Sunday, August 19, 2018
When Herod’s daughter Herodias came in and danced, she pleased Herod and his guests; and the king said to the girl, “Ask me for whatever you wish, and I will give it.” And he solemnly swore to her, “Whatever you ask me, I will give you, even half of my kingdom.” She went out and said to her mother who hated John for accusing her of adultery, “What should I ask for?” She replied, “The head of John the baptizer.” Immediately she rushed back to the king and requested, “I want you to give me at once the head of John the Baptist on a platter.” Herod was deeply distressed; yet because of his public oath made in front of his guests, he could not want to refuse her. Immediately the king sent a soldier of the guard with orders to bring John’s head. He went and beheaded him in the prison. – Mark 6:22-27
In the months to follow, King Herod would be haunted by the spectre of John the Baptist returning …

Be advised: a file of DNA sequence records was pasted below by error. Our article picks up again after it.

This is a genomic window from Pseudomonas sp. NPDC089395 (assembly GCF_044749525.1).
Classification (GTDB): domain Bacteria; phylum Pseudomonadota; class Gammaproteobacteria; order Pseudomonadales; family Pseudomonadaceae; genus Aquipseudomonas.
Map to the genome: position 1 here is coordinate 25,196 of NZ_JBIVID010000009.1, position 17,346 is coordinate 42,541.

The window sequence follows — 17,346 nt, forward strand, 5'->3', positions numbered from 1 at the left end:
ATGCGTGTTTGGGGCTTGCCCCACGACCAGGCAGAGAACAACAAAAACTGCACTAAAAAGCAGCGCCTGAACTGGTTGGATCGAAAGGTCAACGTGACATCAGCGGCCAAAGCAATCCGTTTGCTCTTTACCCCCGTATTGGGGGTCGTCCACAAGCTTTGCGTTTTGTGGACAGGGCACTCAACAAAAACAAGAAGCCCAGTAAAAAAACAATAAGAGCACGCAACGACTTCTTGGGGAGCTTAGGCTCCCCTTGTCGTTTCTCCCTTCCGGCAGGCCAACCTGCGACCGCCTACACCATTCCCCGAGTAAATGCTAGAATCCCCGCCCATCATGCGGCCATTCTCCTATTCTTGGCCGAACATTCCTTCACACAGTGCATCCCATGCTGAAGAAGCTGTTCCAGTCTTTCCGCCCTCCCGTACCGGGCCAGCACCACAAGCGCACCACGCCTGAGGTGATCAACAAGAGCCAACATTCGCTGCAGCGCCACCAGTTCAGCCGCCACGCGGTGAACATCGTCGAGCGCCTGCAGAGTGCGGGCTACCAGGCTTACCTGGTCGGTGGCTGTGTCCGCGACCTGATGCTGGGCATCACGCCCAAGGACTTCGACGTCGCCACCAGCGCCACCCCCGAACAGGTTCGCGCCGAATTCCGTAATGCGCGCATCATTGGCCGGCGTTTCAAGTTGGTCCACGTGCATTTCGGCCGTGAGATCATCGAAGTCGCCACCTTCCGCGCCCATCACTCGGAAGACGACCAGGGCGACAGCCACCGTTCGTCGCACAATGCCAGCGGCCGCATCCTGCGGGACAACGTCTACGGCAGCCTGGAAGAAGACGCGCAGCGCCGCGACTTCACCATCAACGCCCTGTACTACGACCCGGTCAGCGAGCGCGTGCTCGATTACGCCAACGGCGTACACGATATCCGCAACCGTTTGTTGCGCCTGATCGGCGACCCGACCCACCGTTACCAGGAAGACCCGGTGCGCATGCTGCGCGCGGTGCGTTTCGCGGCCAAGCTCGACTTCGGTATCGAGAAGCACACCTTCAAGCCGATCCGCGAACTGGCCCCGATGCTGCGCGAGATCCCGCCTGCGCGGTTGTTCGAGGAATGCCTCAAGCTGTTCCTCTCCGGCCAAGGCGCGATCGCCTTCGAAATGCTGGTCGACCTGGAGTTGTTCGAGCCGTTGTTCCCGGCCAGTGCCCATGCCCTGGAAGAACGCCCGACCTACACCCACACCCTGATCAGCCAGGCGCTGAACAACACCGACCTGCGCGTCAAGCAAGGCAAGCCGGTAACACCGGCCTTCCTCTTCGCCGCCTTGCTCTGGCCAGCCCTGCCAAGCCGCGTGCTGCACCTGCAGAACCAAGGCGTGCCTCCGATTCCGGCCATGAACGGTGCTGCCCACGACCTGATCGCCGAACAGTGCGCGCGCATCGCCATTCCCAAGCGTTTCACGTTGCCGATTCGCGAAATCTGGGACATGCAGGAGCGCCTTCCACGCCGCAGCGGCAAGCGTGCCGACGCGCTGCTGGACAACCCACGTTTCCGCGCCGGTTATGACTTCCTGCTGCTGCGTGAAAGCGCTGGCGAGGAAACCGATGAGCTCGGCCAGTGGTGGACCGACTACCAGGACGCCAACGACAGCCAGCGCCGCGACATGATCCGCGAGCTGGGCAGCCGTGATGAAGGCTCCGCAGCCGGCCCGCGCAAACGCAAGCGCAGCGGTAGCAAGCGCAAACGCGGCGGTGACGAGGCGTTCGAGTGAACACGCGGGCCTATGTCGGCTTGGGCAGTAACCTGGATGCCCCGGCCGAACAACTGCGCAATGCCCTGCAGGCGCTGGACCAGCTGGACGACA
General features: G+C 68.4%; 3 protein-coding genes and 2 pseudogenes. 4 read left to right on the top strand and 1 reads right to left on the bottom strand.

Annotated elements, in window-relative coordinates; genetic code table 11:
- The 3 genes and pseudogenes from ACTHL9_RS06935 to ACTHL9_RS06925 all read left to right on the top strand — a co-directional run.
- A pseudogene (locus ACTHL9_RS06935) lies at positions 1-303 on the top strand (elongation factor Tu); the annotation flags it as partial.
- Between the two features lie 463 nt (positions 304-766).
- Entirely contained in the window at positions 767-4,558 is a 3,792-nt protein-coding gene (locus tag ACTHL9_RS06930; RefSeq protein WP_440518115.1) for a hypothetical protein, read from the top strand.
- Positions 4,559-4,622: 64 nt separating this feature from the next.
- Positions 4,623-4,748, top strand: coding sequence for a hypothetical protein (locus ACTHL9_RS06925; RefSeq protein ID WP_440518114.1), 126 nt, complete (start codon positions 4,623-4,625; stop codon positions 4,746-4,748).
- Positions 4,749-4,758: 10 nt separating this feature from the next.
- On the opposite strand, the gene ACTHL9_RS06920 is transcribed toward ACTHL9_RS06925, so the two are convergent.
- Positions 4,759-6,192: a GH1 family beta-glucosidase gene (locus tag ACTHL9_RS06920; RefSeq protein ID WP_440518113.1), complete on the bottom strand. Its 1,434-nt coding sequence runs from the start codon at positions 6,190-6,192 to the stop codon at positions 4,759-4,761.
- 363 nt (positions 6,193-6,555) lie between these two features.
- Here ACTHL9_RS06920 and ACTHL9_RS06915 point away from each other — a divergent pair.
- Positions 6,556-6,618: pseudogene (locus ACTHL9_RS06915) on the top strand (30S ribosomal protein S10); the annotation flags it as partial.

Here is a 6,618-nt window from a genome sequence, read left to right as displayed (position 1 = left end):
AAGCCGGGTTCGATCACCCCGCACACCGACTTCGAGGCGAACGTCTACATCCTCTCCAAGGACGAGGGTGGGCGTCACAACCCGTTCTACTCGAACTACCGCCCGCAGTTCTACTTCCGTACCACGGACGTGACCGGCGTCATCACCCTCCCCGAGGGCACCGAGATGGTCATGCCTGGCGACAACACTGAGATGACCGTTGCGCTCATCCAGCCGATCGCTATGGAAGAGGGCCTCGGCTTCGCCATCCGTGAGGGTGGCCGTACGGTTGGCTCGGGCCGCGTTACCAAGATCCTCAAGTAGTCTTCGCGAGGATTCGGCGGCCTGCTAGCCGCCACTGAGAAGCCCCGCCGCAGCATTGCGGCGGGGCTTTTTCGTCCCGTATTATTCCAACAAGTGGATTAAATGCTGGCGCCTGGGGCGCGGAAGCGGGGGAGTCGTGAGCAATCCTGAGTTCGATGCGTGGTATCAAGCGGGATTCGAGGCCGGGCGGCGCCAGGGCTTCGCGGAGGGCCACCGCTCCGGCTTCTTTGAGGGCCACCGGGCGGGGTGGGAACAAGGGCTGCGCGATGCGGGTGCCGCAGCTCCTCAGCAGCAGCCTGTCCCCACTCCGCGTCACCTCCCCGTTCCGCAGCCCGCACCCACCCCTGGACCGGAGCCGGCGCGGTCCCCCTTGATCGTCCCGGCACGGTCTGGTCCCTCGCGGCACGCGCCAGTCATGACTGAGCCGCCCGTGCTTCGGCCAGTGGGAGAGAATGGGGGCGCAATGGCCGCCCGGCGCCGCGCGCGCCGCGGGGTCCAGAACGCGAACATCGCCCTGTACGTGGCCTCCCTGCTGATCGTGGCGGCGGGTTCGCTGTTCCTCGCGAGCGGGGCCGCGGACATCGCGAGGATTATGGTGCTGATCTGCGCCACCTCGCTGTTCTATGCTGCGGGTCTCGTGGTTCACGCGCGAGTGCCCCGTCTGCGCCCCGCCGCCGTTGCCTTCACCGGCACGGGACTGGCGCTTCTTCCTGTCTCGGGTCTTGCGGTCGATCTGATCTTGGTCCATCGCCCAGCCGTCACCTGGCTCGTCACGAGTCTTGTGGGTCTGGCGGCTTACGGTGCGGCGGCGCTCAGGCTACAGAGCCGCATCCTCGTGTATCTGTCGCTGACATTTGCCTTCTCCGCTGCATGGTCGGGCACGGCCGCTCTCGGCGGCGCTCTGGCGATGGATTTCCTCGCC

Herod had ambivalent feelings about John … he feared yet he was fascinated with him. Herod had him thrown in prison to silence John’s criticism of him, but I do not believe Herod actually wanted him dead for fear he might be known as an executioner of a holy man. Maybe it was all the wine he drank at this grand feast that gave rise to his foolish vow he made to his daughter, but his own boastful ego trapped him in a dilemma that overrode his better judgment. Out-of-control egos often end up in self-inflicted downfalls.
Overblown pride can make fools us all. Overblown pride can entangle us in unintended consequences, leading to tragic outcomes for both ourselves and others. Overblown pride leads a soul into a life of hollow hypocrisy.
Christ emphasized that humility is the pathway to both wisdom and integrity of life, yet time after time … overblown pride keeps returning to deceive us.
Always in Christ’s Service,
Fr. Charitas de la Cruz